The purpose of this project is to test and refine a hydraulic adaptable ankle-foot system designed to adapt to different terrain on every step of walking. We propose to conduct bench testing and human subjects testing at the Minneapolis VA Health Care System to provide feedback to a collaborative group. Our collaborators are already funded for their part of the project. Three veterans having unilateral transtibial amputation will be recruited to test the adaptable ankle-foot system over the two year period. Testing will include full gait analyses in a motion laboratory to establish the system's ability to maintain consistent function on each of five surface slopes. Additionally, subjects will walk over changing terrain (up and down a free-standing ramp) while the iPecs and motion analysis system collect data needed to examine the ankle torque versus ankle angle characteristics. We hypothesize that the torque versus angle relationship will maintain a similar slope, but will shift toward dorsiflexion for uphill walking ad toward plantarflexion for downhill walking for successfully adapting components. The adaptations are expected to occur on the first step on a new surface. We will also examine the ankle flexion curve, particularly the time needed for the ankle to return to neutral or slightly dorsiflexed position in early swing phase. Subjects will repeat all tests with a non-adaptable ankle-foot system as a control condition. We do not expect to see shifts in the ankle torque versus ankle angle curves for the non-adaptable ankle-foot systems. Findings of bench testing and human subjects testing will be used to suggest areas of improvement for future prototypes. Our group will also assist in changes to the design and manufacturing of new prototypes. If we are able to develop a useful prototype early in this project period, we will begin planning fatigue testing of the ankle-foot system, long term patient testing, and technology transfer to a prosthetics company.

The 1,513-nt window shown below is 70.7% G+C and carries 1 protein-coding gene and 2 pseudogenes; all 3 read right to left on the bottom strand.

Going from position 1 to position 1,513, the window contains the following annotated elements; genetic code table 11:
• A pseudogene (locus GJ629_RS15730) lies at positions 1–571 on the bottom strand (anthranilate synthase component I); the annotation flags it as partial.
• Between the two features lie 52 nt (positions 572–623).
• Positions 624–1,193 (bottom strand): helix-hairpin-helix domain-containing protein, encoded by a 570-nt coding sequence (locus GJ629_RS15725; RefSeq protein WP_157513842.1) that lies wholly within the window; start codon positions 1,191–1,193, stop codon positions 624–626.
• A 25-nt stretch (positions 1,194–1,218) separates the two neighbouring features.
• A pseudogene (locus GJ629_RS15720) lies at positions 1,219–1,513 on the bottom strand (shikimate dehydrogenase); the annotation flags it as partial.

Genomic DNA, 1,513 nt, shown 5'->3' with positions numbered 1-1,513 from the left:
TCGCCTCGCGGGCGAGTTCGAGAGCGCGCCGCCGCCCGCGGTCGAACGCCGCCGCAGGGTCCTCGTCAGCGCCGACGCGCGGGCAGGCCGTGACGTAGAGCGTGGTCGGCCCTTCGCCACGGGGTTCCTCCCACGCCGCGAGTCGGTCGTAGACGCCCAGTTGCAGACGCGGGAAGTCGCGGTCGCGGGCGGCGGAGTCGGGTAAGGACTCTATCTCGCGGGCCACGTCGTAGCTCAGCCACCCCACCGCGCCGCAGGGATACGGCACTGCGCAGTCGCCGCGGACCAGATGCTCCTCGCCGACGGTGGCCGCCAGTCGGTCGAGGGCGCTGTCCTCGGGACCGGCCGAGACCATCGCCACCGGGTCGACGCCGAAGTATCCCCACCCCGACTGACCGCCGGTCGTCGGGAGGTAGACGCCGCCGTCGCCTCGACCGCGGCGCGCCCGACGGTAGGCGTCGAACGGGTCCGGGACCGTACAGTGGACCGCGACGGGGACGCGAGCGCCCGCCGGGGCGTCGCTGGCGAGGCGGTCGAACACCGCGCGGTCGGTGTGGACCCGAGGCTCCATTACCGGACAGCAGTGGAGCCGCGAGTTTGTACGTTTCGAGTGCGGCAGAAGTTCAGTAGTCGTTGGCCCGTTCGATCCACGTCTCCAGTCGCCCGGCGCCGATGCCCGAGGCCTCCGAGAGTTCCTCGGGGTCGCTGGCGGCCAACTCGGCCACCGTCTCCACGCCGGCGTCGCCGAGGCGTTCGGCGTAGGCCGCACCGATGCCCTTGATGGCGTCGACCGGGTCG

Public Health Relevance

This pilot project is directly applicable to the VA Patient Care Mission in that it will test and improve a hydraulic ankle-foot system designed to adapt to different terrain on every step of walking. Most prosthetic feet are aligned for use on level terrain and do not adapt to different slopes, causing instabilities and discomfort to their users when walking on these slopes. The few systems that do claim to adapt are expensive and slow to adapt or do not have mechanical properties that change for different slopes. The proposed device will adapt without motors or batteries, potentially providing more confidence to the user when walking on varying terrain compared with non-adaptable systems, increasing their engagement in social activities and improving their quality of life.

National Institute of Health (NIH)
Veterans Affairs (VA)
Veterans Administration (I21)
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Rehabilitation Engineering & Prosthetics/Orthotics (RRD5)
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Minneapolis VA Medical Center
United States
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